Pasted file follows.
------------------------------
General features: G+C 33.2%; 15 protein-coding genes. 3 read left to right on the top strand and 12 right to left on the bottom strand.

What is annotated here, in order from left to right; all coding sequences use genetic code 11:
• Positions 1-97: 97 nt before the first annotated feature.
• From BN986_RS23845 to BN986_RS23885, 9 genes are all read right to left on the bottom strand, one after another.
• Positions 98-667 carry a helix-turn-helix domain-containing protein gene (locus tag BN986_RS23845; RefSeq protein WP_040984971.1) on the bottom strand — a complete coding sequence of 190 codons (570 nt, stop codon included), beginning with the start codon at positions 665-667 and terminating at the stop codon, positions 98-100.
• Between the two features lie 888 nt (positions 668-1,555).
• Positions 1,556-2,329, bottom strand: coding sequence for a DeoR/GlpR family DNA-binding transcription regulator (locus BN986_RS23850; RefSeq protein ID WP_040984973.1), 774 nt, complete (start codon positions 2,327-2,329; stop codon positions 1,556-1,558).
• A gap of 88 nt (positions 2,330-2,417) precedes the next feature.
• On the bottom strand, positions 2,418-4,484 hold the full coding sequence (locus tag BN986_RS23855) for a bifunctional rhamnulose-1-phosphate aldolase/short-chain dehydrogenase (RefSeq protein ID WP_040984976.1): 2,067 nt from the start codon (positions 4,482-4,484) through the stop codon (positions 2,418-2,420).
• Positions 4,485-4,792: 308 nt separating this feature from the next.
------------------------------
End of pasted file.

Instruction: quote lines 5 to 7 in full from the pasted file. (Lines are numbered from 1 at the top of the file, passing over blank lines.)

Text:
• Positions 98-667 carry a helix-turn-helix domain-containing protein gene (locus tag BN986_RS23845; RefSeq protein WP_040984971.1) on the bottom strand — a complete coding sequence of 190 codons (570 nt, stop codon included), beginning with the start codon at positions 665-667 and terminating at the stop codon, positions 98-100.
• Between the two features lie 888 nt (positions 668-1,555).
• Positions 1,556-2,329, bottom strand: coding sequence for a DeoR/GlpR family DNA-binding transcription regulator (locus BN986_RS23850; RefSeq protein ID WP_040984973.1), 774 nt, complete (start codon positions 2,327-2,329; stop codon positions 1,556-1,558).